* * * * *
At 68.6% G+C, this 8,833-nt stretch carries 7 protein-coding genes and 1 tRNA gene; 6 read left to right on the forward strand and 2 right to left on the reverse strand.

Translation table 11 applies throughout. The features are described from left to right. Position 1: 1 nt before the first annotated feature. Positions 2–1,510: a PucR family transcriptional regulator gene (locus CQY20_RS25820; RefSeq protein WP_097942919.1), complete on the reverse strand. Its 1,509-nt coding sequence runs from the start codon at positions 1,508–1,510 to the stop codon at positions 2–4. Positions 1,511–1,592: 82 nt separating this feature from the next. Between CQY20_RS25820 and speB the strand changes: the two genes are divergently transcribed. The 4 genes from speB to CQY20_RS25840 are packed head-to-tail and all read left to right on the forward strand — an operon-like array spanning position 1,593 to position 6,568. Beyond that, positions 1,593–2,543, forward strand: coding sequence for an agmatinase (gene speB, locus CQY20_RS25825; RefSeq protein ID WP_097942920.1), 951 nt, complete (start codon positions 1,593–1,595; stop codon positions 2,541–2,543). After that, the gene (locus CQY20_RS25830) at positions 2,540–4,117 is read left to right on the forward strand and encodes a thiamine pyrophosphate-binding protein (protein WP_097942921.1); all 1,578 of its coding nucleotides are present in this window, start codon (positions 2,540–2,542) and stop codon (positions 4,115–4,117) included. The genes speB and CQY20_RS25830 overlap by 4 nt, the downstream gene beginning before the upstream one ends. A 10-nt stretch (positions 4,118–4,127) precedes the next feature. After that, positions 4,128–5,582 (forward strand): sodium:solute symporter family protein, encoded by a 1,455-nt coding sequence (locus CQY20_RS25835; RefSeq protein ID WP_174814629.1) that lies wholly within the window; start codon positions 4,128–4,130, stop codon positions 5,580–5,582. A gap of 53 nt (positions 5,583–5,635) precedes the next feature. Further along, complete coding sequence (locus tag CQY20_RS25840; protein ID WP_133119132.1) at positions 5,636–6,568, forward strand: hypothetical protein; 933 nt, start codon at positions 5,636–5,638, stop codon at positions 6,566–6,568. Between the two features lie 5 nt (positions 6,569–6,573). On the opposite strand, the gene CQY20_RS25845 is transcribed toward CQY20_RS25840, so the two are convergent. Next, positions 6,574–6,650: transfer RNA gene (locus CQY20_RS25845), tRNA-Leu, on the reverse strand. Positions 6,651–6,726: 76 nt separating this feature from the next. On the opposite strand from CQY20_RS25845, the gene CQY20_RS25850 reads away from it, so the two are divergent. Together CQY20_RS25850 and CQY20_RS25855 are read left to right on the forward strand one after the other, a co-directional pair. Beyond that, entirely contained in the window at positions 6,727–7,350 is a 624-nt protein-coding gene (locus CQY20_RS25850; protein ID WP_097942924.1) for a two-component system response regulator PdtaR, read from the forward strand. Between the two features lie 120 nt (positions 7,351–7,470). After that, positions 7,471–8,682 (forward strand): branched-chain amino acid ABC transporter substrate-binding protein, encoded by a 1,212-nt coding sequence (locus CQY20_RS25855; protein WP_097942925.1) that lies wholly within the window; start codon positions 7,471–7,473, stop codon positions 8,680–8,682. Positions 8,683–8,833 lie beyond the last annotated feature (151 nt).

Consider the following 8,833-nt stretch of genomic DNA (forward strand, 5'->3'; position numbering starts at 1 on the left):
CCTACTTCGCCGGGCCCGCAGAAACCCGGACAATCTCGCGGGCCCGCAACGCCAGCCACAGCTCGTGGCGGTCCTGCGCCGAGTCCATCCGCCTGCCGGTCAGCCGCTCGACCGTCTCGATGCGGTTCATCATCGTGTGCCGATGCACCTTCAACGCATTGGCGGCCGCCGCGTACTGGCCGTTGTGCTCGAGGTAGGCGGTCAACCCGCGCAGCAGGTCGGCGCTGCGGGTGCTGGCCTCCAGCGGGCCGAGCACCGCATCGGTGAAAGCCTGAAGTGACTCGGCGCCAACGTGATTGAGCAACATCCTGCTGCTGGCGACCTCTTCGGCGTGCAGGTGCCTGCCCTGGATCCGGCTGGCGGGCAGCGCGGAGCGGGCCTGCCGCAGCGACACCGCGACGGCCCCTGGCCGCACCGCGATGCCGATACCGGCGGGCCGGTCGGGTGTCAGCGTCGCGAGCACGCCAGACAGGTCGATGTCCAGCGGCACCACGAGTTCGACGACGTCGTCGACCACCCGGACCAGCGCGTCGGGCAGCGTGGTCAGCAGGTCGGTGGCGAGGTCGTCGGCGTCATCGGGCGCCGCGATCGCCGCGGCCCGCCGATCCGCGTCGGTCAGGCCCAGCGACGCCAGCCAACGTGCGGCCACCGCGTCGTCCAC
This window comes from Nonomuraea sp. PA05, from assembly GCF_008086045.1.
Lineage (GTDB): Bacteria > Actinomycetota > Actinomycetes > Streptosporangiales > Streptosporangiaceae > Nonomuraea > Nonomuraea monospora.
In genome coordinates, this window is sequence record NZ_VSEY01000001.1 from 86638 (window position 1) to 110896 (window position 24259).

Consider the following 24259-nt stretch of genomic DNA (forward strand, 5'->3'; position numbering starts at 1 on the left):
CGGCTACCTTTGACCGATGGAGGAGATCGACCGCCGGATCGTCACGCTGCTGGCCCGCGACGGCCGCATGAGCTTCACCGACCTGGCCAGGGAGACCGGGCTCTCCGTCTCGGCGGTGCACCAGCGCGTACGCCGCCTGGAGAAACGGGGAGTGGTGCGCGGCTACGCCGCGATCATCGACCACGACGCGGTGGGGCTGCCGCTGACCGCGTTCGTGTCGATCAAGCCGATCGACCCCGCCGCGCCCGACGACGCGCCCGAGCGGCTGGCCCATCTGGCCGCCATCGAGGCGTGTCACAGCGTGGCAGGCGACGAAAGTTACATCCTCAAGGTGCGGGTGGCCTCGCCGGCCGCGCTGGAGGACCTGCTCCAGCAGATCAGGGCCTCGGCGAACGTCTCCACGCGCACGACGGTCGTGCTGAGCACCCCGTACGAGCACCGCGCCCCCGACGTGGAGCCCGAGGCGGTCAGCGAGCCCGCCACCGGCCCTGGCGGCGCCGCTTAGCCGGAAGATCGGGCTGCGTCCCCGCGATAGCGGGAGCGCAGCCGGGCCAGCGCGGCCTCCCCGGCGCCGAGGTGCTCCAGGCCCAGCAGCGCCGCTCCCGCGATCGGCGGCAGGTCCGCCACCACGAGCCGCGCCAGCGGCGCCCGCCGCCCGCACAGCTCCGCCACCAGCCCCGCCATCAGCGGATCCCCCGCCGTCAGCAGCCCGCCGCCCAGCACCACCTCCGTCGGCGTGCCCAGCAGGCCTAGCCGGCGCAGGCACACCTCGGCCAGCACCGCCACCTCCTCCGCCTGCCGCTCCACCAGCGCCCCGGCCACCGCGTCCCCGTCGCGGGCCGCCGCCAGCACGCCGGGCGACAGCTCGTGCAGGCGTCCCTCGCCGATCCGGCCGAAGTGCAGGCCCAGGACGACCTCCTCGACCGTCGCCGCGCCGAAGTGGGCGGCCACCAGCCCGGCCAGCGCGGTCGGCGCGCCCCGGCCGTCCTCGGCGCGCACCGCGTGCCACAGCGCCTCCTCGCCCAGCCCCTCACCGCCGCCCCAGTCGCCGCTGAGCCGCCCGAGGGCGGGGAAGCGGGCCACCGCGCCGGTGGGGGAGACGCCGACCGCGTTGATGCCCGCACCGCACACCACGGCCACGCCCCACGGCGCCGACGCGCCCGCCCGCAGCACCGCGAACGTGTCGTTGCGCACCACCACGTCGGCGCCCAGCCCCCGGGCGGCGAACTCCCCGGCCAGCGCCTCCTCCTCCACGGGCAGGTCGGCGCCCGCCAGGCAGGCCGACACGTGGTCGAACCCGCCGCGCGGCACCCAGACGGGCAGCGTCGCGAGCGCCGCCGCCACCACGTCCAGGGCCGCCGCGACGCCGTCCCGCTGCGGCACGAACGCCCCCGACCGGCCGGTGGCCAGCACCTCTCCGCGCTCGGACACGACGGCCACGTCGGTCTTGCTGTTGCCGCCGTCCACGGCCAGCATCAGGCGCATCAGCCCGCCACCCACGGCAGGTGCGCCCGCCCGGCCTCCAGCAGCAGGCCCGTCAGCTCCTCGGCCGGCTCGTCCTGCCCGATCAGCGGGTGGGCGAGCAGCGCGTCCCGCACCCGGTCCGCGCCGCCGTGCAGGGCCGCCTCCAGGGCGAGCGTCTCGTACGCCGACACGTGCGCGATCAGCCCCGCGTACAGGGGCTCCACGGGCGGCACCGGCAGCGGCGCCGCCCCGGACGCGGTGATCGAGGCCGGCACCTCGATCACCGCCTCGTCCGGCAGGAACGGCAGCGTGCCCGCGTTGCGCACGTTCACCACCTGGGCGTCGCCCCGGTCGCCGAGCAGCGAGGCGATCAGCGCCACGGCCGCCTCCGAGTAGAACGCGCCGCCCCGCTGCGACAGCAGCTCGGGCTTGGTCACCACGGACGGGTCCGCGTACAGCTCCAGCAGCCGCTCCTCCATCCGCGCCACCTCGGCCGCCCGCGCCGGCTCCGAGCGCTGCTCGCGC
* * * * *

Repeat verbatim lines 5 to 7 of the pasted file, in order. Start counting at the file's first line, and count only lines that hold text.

This window comes from Nonomuraea sp. PA05, from assembly GCF_008086045.1.
Lineage (GTDB): Bacteria > Actinomycetota > Actinomycetes > Streptosporangiales > Streptosporangiaceae > Nonomuraea > Nonomuraea monospora.
In genome coordinates, this window is sequence record NZ_VSEY01000001.1 from 86638 (window position 1) to 110896 (window position 24259).